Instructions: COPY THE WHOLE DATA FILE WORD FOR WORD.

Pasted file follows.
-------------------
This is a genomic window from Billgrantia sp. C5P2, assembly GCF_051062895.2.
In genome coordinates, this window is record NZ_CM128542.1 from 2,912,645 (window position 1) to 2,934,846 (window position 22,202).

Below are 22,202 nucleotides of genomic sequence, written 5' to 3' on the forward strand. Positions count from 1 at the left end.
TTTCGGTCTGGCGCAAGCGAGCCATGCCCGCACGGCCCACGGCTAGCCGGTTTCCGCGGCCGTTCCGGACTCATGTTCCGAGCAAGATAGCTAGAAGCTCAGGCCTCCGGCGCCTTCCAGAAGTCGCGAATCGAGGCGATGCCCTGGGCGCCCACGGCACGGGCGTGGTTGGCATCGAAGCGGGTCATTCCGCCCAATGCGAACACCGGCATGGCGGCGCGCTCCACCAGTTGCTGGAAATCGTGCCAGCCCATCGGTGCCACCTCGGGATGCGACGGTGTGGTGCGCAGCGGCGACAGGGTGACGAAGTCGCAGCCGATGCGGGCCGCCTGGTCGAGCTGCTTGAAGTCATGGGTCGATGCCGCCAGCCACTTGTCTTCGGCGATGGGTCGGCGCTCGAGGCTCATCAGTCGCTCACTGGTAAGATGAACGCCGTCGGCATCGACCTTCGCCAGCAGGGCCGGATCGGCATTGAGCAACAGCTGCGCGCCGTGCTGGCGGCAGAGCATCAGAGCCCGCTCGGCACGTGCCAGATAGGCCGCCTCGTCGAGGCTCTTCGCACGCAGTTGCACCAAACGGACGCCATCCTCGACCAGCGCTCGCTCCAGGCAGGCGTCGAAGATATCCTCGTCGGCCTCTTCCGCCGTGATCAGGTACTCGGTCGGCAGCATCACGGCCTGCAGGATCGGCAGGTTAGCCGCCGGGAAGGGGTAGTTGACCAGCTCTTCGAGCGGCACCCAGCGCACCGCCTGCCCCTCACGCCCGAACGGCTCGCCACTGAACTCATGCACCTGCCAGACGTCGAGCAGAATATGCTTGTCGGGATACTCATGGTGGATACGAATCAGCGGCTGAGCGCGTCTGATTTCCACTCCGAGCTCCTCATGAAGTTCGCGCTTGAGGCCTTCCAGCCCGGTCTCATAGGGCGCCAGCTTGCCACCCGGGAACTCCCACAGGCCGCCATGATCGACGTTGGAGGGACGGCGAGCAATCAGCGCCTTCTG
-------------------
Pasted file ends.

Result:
This is a genomic window from Billgrantia sp. C5P2, assembly GCF_051062895.2.
In genome coordinates, this window is record NZ_CM128542.1 from 2,912,645 (window position 1) to 2,934,846 (window position 22,202).

Below are 22,202 nucleotides of genomic sequence, written 5' to 3' on the forward strand. Positions count from 1 at the left end.
TTTCGGTCTGGCGCAAGCGAGCCATGCCCGCACGGCCCACGGCTAGCCGGTTTCCGCGGCCGTTCCGGACTCATGTTCCGAGCAAGATAGCTAGAAGCTCAGGCCTCCGGCGCCTTCCAGAAGTCGCGAATCGAGGCGATGCCCTGGGCGCCCACGGCACGGGCGTGGTTGGCATCGAAGCGGGTCATTCCGCCCAATGCGAACACCGGCATGGCGGCGCGCTCCACCAGTTGCTGGAAATCGTGCCAGCCCATCGGTGCCACCTCGGGATGCGACGGTGTGGTGCGCAGCGGCGACAGGGTGACGAAGTCGCAGCCGATGCGGGCCGCCTGGTCGAGCTGCTTGAAGTCATGGGTCGATGCCGCCAGCCACTTGTCTTCGGCGATGGGTCGGCGCTCGAGGCTCATCAGTCGCTCACTGGTAAGATGAACGCCGTCGGCATCGACCTTCGCCAGCAGGGCCGGATCGGCATTGAGCAACAGCTGCGCGCCGTGCTGGCGGCAGAGCATCAGAGCCCGCTCGGCACGTGCCAGATAGGCCGCCTCGTCGAGGCTCTTCGCACGCAGTTGCACCAAACGGACGCCATCCTCGACCAGCGCTCGCTCCAGGCAGGCGTCGAAGATATCCTCGTCGGCCTCTTCCGCCGTGATCAGGTACTCGGTCGGCAGCATCACGGCCTGCAGGATCGGCAGGTTAGCCGCCGGGAAGGGGTAGTTGACCAGCTCTTCGAGCGGCACCCAGCGCACCGCCTGCCCCTCACGCCCGAACGGCTCGCCACTGAACTCATGCACCTGCCAGACGTCGAGCAGAATATGCTTGTCGGGATACTCATGGTGGATACGAATCAGCGGCTGAGCGCGTCTGATTTCCACTCCGAGCTCCTCATGAAGTTCGCGCTTGAGGCCTTCCAGCCCGGTCTCATAGGGCGCCAGCTTGCCACCCGGGAACTCCCACAGGCCGCCATGATCGACGTTGGAGGGACGGCGAGCAATCAGCGCCTTCTG